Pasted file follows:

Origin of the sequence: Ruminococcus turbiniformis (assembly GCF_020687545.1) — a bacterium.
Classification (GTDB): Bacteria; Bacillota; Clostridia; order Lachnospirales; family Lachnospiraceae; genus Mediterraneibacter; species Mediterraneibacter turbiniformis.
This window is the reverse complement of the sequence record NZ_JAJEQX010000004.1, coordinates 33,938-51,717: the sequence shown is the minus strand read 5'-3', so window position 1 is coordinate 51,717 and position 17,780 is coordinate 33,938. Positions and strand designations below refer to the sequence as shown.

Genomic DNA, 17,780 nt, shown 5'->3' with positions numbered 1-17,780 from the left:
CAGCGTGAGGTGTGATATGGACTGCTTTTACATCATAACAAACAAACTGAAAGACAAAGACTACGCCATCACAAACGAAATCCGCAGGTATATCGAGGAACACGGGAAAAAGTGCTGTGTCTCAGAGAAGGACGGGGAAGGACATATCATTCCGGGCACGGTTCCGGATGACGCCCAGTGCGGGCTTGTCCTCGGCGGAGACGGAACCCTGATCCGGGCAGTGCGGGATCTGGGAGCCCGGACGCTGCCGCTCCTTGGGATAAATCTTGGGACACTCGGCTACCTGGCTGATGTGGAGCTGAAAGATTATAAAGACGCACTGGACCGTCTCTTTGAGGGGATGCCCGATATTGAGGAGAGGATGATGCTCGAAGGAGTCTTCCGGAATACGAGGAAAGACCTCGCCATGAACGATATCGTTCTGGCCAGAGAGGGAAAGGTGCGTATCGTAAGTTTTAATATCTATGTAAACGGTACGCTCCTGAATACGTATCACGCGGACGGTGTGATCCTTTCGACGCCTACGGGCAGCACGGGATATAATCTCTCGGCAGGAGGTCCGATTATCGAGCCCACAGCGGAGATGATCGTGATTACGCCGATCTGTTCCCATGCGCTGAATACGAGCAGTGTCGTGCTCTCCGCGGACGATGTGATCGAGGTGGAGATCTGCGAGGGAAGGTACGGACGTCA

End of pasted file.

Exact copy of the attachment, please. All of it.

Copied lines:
Origin of the sequence: Ruminococcus turbiniformis (assembly GCF_020687545.1) — a bacterium.
Classification (GTDB): Bacteria; Bacillota; Clostridia; order Lachnospirales; family Lachnospiraceae; genus Mediterraneibacter; species Mediterraneibacter turbiniformis.
This window is the reverse complement of the sequence record NZ_JAJEQX010000004.1, coordinates 33,938-51,717: the sequence shown is the minus strand read 5'-3', so window position 1 is coordinate 51,717 and position 17,780 is coordinate 33,938. Positions and strand designations below refer to the sequence as shown.

Genomic DNA, 17,780 nt, shown 5'->3' with positions numbered 1-17,780 from the left:
CAGCGTGAGGTGTGATATGGACTGCTTTTACATCATAACAAACAAACTGAAAGACAAAGACTACGCCATCACAAACGAAATCCGCAGGTATATCGAGGAACACGGGAAAAAGTGCTGTGTCTCAGAGAAGGACGGGGAAGGACATATCATTCCGGGCACGGTTCCGGATGACGCCCAGTGCGGGCTTGTCCTCGGCGGAGACGGAACCCTGATCCGGGCAGTGCGGGATCTGGGAGCCCGGACGCTGCCGCTCCTTGGGATAAATCTTGGGACACTCGGCTACCTGGCTGATGTGGAGCTGAAAGATTATAAAGACGCACTGGACCGTCTCTTTGAGGGGATGCCCGATATTGAGGAGAGGATGATGCTCGAAGGAGTCTTCCGGAATACGAGGAAAGACCTCGCCATGAACGATATCGTTCTGGCCAGAGAGGGAAAGGTGCGTATCGTAAGTTTTAATATCTATGTAAACGGTACGCTCCTGAATACGTATCACGCGGACGGTGTGATCCTTTCGACGCCTACGGGCAGCACGGGATATAATCTCTCGGCAGGAGGTCCGATTATCGAGCCCACAGCGGAGATGATCGTGATTACGCCGATCTGTTCCCATGCGCTGAATACGAGCAGTGTCGTGCTCTCCGCGGACGATGTGATCGAGGTGGAGATCTGCGAGGGAAGGTACGGACGTCA